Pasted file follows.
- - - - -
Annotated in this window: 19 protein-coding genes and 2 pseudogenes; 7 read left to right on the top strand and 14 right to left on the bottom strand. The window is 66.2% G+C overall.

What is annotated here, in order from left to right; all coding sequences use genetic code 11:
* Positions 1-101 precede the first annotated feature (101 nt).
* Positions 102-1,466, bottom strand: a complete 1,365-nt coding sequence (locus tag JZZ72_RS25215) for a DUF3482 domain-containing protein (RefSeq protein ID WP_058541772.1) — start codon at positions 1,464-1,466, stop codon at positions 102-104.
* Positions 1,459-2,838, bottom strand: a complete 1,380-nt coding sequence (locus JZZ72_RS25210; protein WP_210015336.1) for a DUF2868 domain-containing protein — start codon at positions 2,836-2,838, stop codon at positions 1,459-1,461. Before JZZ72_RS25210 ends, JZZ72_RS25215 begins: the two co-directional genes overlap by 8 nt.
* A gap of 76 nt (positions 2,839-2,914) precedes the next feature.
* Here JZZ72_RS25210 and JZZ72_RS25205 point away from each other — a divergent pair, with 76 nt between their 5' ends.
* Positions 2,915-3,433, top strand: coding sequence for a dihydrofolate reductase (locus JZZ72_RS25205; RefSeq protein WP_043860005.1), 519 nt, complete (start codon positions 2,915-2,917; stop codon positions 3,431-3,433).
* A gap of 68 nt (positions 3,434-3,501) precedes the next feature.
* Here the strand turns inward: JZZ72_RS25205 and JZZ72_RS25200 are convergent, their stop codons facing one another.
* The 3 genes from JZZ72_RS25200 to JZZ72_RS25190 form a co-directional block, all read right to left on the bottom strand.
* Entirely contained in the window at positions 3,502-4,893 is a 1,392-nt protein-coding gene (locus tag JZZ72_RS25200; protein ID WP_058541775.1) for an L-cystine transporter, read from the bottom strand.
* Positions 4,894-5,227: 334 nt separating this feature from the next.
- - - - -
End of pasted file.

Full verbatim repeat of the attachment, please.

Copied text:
Annotated in this window: 19 protein-coding genes and 2 pseudogenes; 7 read left to right on the top strand and 14 right to left on the bottom strand. The window is 66.2% G+C overall.

What is annotated here, in order from left to right; all coding sequences use genetic code 11:
* Positions 1-101 precede the first annotated feature (101 nt).
* Positions 102-1,466, bottom strand: a complete 1,365-nt coding sequence (locus tag JZZ72_RS25215) for a DUF3482 domain-containing protein (RefSeq protein ID WP_058541772.1) — start codon at positions 1,464-1,466, stop codon at positions 102-104.
* Positions 1,459-2,838, bottom strand: a complete 1,380-nt coding sequence (locus JZZ72_RS25210; protein WP_210015336.1) for a DUF2868 domain-containing protein — start codon at positions 2,836-2,838, stop codon at positions 1,459-1,461. Before JZZ72_RS25210 ends, JZZ72_RS25215 begins: the two co-directional genes overlap by 8 nt.
* A gap of 76 nt (positions 2,839-2,914) precedes the next feature.
* Here JZZ72_RS25210 and JZZ72_RS25205 point away from each other — a divergent pair, with 76 nt between their 5' ends.
* Positions 2,915-3,433, top strand: coding sequence for a dihydrofolate reductase (locus JZZ72_RS25205; RefSeq protein WP_043860005.1), 519 nt, complete (start codon positions 2,915-2,917; stop codon positions 3,431-3,433).
* A gap of 68 nt (positions 3,434-3,501) precedes the next feature.
* Here the strand turns inward: JZZ72_RS25205 and JZZ72_RS25200 are convergent, their stop codons facing one another.
* The 3 genes from JZZ72_RS25200 to JZZ72_RS25190 form a co-directional block, all read right to left on the bottom strand.
* Entirely contained in the window at positions 3,502-4,893 is a 1,392-nt protein-coding gene (locus tag JZZ72_RS25200; protein ID WP_058541775.1) for an L-cystine transporter, read from the bottom strand.
* Positions 4,894-5,227: 334 nt separating this feature from the next.